Practical Demystification of CRDTs (LambdaDays 2016)

60916144983b100cfd846a31016f1e90?s=47 Dmitry Ivanov
February 20, 2016

Practical Demystification of CRDTs (LambdaDays 2016)

Prepared & presented together with Nami Nasserazad (https://twitter.com/namiazad) and Didier Liauw.

Abstract:

In a connected world, synchronising mutable information between different devices with different clock precision can be a difficult problem. A piece of data may have many out-of-sync replicas but all of those should eventually be in a consistent state. For example, TomTom users, having personal navigation devices, smartphones, MyDrive website accounts, expect their navigation information be synchronised properly even in the occasional absence of network connection.

Conflict-free Replicated Data Types (CRDTs) provide robust data structures to achieve proper synchronisation in an unreliable network of devices. They enable the conflict resolution being done locally at the data type level while guaranteeing the eventual consistency between replicas.

In this talk, in addition to an introduction to CRDT, our main focus will be on a special type of CRDT-set called OUR-set (Observed, Updated, Removed) which we created to extend known CRDT-sets with update functionality. We will explain the advantages of this data structure to solve many synchronisation problems as well as its limitations. We also show how a basic implementation of OUR-set CRDT in Scala and its counterpart in Java looks like and enumerate a set of subtle considerations which should be taken into account.

60916144983b100cfd846a31016f1e90?s=128

Dmitry Ivanov

February 20, 2016
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Transcript

  1. Prac%cal Demys%fica%on of CRDTs Nami Nasserazad (@namiazad, nami.me) Dmitry Ivanov

    (@idajan8s) Didier Liauw 17-18 February 2016, Kraków 1
  2. Disclaimer We are NOT: • Distributed systems experts. • Hardcore

    academia guys. Just curious engineers hacking on real world problems. 2
  3. Who we are? "Fool" stack developers hacking on: • Backend

    services • Mobile || SDKs • Infrastructure && AWS && DevOps 3
  4. NavCloud 4

  5. Server Development Stack 5

  6. Client Libraries 6

  7. NavCloud Nature • Unstable connec,ons • Limited bandwidth • Seamless

    edit/view in offline mode • Concurrent changes with poten7al conflicts • No guarantee on updates order • No data loss • Data convergence to expected value 7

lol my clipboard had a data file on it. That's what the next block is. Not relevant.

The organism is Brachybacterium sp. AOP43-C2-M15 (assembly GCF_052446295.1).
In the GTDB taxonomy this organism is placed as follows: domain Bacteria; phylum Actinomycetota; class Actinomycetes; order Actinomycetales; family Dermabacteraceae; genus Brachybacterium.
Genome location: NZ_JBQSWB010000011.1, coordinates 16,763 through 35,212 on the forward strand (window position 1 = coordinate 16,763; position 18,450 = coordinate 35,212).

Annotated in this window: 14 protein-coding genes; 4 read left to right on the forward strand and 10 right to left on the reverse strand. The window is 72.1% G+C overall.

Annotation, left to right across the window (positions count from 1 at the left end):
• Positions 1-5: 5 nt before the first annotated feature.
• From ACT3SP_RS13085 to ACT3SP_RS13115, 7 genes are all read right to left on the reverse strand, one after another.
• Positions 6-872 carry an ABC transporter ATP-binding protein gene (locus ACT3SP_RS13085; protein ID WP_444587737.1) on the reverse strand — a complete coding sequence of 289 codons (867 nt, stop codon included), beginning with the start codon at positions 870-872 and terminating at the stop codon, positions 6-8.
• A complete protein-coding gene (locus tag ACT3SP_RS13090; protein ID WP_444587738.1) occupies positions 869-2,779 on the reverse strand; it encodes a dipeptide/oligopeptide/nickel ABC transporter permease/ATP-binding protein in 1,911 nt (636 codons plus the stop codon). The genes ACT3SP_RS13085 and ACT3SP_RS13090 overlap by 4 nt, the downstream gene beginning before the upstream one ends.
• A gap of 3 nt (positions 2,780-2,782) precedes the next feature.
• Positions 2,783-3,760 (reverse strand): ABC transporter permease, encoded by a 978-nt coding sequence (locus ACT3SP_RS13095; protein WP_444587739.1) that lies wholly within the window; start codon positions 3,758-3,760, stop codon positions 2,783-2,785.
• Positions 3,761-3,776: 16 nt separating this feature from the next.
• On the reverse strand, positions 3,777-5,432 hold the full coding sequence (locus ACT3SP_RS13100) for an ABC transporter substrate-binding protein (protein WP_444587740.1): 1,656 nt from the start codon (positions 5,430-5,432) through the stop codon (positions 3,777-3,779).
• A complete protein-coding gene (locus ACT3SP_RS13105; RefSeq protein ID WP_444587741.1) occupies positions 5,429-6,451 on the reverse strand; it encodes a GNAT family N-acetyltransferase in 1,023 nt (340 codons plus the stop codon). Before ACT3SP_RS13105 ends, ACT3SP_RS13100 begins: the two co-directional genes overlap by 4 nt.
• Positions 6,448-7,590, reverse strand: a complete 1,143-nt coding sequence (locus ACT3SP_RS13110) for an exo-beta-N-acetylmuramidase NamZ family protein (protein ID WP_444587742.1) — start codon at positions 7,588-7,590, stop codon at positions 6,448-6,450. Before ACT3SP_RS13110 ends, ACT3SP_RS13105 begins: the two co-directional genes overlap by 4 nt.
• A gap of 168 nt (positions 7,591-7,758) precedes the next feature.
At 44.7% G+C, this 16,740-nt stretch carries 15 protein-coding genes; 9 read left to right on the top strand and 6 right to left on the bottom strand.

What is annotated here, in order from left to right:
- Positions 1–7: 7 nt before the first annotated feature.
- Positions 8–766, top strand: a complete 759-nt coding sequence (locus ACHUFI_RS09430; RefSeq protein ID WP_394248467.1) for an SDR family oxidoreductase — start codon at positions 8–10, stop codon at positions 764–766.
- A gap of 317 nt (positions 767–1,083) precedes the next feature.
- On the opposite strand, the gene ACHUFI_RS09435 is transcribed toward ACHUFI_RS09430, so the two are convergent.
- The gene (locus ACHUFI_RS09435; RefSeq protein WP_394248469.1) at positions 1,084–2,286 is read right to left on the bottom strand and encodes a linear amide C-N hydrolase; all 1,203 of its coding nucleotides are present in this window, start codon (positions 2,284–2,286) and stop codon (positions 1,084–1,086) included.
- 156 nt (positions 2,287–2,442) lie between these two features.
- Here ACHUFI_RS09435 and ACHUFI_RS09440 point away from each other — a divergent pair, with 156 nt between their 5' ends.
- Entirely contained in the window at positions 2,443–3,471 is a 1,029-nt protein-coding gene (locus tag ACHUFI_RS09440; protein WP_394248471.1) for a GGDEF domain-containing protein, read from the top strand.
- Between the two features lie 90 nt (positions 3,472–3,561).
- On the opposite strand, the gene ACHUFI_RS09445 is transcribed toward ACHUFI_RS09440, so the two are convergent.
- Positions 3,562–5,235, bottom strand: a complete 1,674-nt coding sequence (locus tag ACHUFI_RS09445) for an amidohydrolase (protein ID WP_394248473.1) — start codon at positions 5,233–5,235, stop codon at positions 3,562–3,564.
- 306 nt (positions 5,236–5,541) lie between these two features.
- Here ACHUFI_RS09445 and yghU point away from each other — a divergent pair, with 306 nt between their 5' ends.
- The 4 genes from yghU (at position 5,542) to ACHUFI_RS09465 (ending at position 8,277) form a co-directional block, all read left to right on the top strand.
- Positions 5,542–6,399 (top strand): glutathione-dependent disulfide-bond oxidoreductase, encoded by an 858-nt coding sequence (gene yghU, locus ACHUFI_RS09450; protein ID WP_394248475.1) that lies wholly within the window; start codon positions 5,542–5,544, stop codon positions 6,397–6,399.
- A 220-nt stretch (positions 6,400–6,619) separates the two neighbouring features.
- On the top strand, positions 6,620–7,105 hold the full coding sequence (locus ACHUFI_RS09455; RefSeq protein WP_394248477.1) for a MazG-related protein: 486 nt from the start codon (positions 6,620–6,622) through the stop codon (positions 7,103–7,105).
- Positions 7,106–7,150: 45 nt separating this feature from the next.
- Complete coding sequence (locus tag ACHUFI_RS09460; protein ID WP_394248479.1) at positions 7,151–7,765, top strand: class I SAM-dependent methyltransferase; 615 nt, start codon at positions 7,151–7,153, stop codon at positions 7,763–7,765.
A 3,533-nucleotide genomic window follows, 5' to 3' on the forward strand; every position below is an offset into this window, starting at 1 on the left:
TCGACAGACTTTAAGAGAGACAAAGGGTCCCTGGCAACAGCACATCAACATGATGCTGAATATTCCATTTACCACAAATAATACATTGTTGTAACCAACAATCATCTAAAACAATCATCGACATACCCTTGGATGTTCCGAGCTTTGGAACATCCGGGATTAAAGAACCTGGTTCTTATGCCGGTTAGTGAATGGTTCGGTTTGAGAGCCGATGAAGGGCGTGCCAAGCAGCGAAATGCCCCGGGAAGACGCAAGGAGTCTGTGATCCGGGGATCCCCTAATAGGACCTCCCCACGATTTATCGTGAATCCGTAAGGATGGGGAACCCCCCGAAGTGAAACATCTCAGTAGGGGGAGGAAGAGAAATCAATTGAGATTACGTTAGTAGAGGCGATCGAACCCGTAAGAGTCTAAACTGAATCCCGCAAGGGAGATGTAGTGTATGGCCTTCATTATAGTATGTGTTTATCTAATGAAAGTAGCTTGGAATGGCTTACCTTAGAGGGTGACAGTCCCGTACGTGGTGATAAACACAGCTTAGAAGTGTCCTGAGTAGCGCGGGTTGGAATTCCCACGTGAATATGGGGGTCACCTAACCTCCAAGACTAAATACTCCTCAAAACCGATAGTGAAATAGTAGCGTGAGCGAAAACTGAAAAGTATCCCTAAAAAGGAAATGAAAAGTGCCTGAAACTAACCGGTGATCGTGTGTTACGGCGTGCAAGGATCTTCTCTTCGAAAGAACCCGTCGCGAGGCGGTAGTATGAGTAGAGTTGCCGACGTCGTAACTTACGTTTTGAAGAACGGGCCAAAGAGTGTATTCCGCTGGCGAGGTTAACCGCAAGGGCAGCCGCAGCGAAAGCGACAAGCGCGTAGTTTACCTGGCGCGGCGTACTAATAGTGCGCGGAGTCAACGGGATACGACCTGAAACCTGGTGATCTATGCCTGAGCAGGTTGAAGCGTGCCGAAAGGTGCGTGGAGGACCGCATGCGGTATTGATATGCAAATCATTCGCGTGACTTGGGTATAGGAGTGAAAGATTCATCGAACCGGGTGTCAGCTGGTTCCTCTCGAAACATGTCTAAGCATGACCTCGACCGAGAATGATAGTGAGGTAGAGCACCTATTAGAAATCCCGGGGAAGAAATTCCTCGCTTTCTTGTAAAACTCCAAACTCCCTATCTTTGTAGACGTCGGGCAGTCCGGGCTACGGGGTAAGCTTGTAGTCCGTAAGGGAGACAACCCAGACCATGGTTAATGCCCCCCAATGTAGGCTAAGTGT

8. How to Deal with this Nature? 8

  9. Bad programmers worry about the code. Good programmers worry about

    data structures — Linus Torvalds 9
  10. CRDT 10

  11. CRDT DT: Data Type CRDT is a data type with

    its own algebra 11
  12. CRDT R: Replicated CRDT is a family of data structures

    which has been designed to be distributed 12
  13. CRDT C: Conflict Free Resolving conflicts is done automa2cally 13

  14. How? 14

  15. Merge 15

  16. What is Merge? • A binary opera-on on two CRDTs

    • Commuta've: x • y = y • x • Associa've: ( x • y ) • z = x • ( y • z ) • Idempotent: x • x = x 16
  17. How Does it Help? In Distributed Systems: • Order is

    not guaranteed: • No Problem: Merge is Commuta-ve and Associa-ve • Events can be delivered more than once: • No problem: Merge is Idempotent 17
  18. What Does it Bring in Prac1ce? • Local updates •

    Local merge of receiving data • All local merges converge 18
  19. Examples 19

  20. G-Counter 20

  21. G-Counter Merge: Max of corresponding elements: A:6 B:3 C:9 TotalValue:

    Sum of all elements: 6 + 3 + 9 = 18 21
  22. Max Func)on • A binary opera-on on two CRDTs •

    Commuta've: x max y = y max x • Associa've: ( x max y ) max z = x max ( y max z ) • Idempotent: x max x = x 22
  23. G-Set 23

  24. G-Set Merge: Union of sets: { x, y, z, a,

    b, c } Total Value: The same as the merge result 24
  25. Union Func)on • A binary opera-on on two CRDTs •

    Commuta've: x ∪ y = y ∪ x • Associa've: ( x ∪ y ) ∪ z = x ∪ ( y ∪ z ) • Idempotent: x ∪ x = x 25
  26. CRDT in NavCloud 26

  27. Favourite Loca-ons Synchronisa-on 27

  28. Naive Approach? 28

  29. Last Write Wins 29

  30. Problems • Unstable connec-ons • Actual update -me < Sent

    -me • Network latency • Sent -me < Received -me • Unreliable clocks 30